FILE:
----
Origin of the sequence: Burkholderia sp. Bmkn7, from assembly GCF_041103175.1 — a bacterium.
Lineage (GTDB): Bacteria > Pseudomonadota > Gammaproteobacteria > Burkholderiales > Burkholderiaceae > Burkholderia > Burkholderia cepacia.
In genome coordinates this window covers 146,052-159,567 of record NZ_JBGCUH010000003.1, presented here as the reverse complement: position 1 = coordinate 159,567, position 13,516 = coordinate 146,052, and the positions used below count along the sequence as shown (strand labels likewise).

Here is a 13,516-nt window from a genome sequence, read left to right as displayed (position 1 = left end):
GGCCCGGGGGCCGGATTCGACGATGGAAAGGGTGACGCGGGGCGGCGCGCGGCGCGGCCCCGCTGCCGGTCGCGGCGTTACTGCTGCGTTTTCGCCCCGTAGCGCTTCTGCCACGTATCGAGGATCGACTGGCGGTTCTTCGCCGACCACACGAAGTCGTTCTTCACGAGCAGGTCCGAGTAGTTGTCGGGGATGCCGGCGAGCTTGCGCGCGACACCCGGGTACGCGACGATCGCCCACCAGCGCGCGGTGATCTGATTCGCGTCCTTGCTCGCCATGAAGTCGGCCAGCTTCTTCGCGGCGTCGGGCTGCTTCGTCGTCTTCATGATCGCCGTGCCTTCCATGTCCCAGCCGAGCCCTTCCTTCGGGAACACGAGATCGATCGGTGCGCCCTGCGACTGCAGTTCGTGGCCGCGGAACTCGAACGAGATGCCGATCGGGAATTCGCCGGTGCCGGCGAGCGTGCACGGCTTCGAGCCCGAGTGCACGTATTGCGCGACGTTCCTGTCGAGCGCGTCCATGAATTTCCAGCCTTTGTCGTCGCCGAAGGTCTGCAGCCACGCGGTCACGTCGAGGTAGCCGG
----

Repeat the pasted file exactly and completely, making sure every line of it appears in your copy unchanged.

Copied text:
Origin of the sequence: Burkholderia sp. Bmkn7, from assembly GCF_041103175.1 — a bacterium.
Lineage (GTDB): Bacteria > Pseudomonadota > Gammaproteobacteria > Burkholderiales > Burkholderiaceae > Burkholderia > Burkholderia cepacia.
In genome coordinates this window covers 146,052-159,567 of record NZ_JBGCUH010000003.1, presented here as the reverse complement: position 1 = coordinate 159,567, position 13,516 = coordinate 146,052, and the positions used below count along the sequence as shown (strand labels likewise).

Here is a 13,516-nt window from a genome sequence, read left to right as displayed (position 1 = left end):
GGCCCGGGGGCCGGATTCGACGATGGAAAGGGTGACGCGGGGCGGCGCGCGGCGCGGCCCCGCTGCCGGTCGCGGCGTTACTGCTGCGTTTTCGCCCCGTAGCGCTTCTGCCACGTATCGAGGATCGACTGGCGGTTCTTCGCCGACCACACGAAGTCGTTCTTCACGAGCAGGTCCGAGTAGTTGTCGGGGATGCCGGCGAGCTTGCGCGCGACACCCGGGTACGCGACGATCGCCCACCAGCGCGCGGTGATCTGATTCGCGTCCTTGCTCGCCATGAAGTCGGCCAGCTTCTTCGCGGCGTCGGGCTGCTTCGTCGTCTTCATGATCGCCGTGCCTTCCATGTCCCAGCCGAGCCCTTCCTTCGGGAACACGAGATCGATCGGTGCGCCCTGCGACTGCAGTTCGTGGCCGCGGAACTCGAACGAGATGCCGATCGGGAATTCGCCGGTGCCGGCGAGCGTGCACGGCTTCGAGCCCGAGTGCACGTATTGCGCGACGTTCCTGTCGAGCGCGTCCATGAATTTCCAGCCTTTGTCGTCGCCGAAGGTCTGCAGCCACGCGGTCACGTCGAGGTAGCCGG